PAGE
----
19. gshelley:

    The difficulty with adequately responding to the “when did it become unconstitutional?” question lies with Scalia’s insistence on pretending that the 14th clearly outlawed anti-miscegenation laws from the start. If we was willing to be honest, and admit that the people who wrote the amendment, the ones who voted on it, the people who commented on it in newspapers at the time and the legislators in the years following didn’t think the same, it would be easier.

  20. Ed Brayton:

    slc wrote:

    Chief Justice Roberts took a shot at the Obama administration by opining that he found it unprecedented that it found DOMA unconstitutional but still continued to enforce it. Maybe the legal beagles could weight in on this but is this really unprecedented?

    No. The Reagan DOJ did it three times. The first Bush administration did it once, as did Clinton and Bush the Lesser.

  21. Olav:

    Ed, this is offtopic for this post but perhaps interesting enough for a blog post on its own:

    Indebted California county grants its administrator $400k salary for life.

  22. Stacy:

    So between this and Kennedy’s weaseling yesterday I take it we should not expect a paradigm shattering decision from the Court.

    Yes, I know, the odds of that were never good. But some of us cock-eyed optimists were hoping.

    Damn damn damn.

  23. dickspringer:

    All sorts of terrible outcomes were alleged to result from allowing interracial marriage (none of them accurate, of course).

    Obama would not have existed and therefore could not have been President. For the Scalitos of this world that would seem to be reason enough.

  24. tommykey:

    I would have replied to Alito that so-called “traditional” marriage can be risky for those who enter into it as well. The rich man discovers his wife is just a gold digger who fools around with the gardener. The wife discovers her husband is physically abusive or is engaged in criminal activity. One’s spouse can suffer from a horrible medical condition six months into the marriage that requires constant medical care. The choices we make in life open up opportunities for us as well as risks.

  25. tomh:

    @ #5

    Kennedy made the same dumb claim:

    “We have five years of information to weigh against 2,000 years of history or more.”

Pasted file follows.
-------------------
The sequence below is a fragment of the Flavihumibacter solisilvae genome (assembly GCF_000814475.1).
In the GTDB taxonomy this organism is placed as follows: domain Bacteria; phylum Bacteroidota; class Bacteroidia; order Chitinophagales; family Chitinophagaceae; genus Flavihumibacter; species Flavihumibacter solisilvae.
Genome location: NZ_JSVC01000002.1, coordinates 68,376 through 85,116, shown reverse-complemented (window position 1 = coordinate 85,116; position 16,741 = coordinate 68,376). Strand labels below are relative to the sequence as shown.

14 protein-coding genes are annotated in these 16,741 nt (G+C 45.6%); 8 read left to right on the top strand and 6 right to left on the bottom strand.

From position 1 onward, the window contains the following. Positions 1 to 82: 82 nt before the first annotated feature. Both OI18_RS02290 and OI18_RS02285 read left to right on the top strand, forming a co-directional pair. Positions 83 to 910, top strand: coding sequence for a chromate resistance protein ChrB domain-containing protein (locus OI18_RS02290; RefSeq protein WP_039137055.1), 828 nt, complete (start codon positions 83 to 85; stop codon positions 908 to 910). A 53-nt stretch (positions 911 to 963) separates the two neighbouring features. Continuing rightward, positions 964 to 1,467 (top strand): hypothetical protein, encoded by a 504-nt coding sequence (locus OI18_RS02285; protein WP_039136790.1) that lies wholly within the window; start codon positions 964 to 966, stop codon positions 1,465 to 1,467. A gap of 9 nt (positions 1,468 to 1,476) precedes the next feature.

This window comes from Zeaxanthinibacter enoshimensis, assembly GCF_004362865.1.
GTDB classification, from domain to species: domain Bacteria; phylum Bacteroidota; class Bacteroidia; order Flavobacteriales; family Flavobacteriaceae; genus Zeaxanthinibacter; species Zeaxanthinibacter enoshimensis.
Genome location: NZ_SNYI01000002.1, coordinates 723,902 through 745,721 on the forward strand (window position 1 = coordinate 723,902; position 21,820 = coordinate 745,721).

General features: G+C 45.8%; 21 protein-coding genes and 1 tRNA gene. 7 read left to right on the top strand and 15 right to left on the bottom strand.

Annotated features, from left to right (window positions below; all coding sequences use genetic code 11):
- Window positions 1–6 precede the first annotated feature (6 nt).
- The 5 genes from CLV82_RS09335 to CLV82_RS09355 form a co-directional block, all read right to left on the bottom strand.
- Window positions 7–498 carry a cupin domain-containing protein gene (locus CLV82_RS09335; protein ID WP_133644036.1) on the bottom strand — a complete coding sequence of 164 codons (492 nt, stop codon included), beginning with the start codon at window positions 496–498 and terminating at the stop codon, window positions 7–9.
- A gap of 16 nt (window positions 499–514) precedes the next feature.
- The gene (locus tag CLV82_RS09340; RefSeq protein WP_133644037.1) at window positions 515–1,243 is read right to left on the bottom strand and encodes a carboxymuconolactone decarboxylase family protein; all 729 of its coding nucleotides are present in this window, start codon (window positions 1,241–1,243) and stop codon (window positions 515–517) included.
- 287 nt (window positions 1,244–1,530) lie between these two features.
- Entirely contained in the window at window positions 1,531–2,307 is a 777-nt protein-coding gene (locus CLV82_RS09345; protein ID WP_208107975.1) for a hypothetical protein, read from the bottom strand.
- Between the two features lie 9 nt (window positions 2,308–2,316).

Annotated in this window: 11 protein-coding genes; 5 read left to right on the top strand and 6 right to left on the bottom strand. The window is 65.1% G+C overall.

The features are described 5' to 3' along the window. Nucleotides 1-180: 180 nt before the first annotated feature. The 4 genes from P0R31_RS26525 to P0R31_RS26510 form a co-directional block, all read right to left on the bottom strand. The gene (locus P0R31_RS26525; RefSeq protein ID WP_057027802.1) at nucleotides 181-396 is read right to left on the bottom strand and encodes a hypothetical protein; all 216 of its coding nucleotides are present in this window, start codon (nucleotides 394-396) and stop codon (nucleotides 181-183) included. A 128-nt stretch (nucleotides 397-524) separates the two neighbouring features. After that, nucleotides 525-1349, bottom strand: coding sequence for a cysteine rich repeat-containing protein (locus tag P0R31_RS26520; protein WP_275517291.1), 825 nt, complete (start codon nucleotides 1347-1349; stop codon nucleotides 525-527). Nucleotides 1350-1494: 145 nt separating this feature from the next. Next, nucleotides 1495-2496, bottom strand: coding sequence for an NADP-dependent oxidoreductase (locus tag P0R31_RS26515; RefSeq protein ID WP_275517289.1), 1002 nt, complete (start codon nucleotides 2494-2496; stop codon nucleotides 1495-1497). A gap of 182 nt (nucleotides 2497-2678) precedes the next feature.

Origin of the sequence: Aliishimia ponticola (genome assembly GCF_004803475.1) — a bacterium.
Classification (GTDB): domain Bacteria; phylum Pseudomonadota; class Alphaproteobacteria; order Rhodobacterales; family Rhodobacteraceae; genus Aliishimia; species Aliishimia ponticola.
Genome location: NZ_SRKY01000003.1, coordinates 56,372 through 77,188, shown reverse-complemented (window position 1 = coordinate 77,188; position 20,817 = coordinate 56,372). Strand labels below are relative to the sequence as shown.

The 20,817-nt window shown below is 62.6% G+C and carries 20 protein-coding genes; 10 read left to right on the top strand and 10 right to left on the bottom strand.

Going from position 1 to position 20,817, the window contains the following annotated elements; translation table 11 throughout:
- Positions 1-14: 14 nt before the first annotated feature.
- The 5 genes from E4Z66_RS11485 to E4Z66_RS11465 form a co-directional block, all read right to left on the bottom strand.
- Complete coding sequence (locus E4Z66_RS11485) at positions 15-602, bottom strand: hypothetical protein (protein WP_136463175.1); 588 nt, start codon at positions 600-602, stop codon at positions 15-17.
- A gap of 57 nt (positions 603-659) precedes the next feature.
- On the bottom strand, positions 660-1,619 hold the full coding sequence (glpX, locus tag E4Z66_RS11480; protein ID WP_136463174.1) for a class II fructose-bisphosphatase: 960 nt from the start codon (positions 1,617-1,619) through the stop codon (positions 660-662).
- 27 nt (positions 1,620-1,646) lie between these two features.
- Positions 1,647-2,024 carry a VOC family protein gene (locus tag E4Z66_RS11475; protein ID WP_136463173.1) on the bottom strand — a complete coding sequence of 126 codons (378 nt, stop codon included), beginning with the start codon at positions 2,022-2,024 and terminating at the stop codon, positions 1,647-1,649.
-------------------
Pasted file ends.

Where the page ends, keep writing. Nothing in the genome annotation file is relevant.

26. d.c.wilson:

    Alito’s question definitely violates the principle CJ Roberts said that the role of judges was to just call balls and strikes. If he’s so concerned about the societal impact of policy decisions, membe he should run for Congress instead of joining the bench.

  27. MikeMa:

    I think Sotomayor said (paraphrasing): it took 50 years to allow interracial marriage, so is it required that we rush into the same sex marriage ruling? I hope I misheard this but really, do we want to perpetuate a discriminatory policy for 50 years before correcting it? Is 50 years to be the standard?

    History should not lock us into errors, it should instruct us to avoid them.

  28. Who Knows?:

    I was honestly surprised when I read about that argument coming from a Justice on the Supreme Court. It’s a question that is packed with errors and poor judgment.

  29. Who Knows?:

    @ # 25

    That’s the one I heard, both questions are equally bad. Really unbelievable.

  30. raven:

    How much time and data is enough time and data?

    This is just stalling and beating around the bush.

    I was honestly surprised when I read about that argument coming from a Justice on the Supreme Court.

    They have done that a few times. The one about marriage being thousands of years old.

    It’s not, at least in its present form. The details have differed greatly between cultures and over time. Biblical marriage allows men as many wives as they can round up and as many sex slaves as they can buy. In some cultures you buy your wife and she can be a child.

    And being old is no criteria. Slavery is old. Genocide is old. Stoning people to death for non-crimes is old. We are better than the ancients.

    The fact that myself as a nonlawyer and non-Supreme court justice could see this immediately makes me wonder how they got appointed and why.

    FWIW, I can’t tell how this will go. There have been two recent reports by the news services reading the tea leaves. They came to opposite conclusions. And they could both be wrong. The Supreme court could just punt in back to the states.

  31. jnorris:

    Note to Justice Samuel Alito : having a Supreme Court with its power to void a law was new at one time in this country. We all know the good and bad that came from that body. Now grow a pair and do the right thing for American citizens: strike down DOMA.

  32. Modusoperandi:

    kenbo “So he would allow someone’s beliefs to overrule 13 years of data? Because ‘not enough data’? How much data does a ‘belief’ include?”
    It should be noted that “data” means, “things that support Alito’s prefered outcome”.
     
    Michael Heath “J. Kennedy should consider these gay rights controversies a great opportunity and privilege to both defend the Constitution and help his fellow human beings, and not a cross to bear.”
    Kennedy’s just in it for the groupies.

  33. janiceintoronto:

    @steve oberski

    Harper and his thugs will be gone in the next few years. Hopefully the damage they are doing will be limited and reversible. The Omnibus Bills are really the worst thing they are doing. Create tons of laws, put them in one document 1600 pages long and let the opposition figure it out.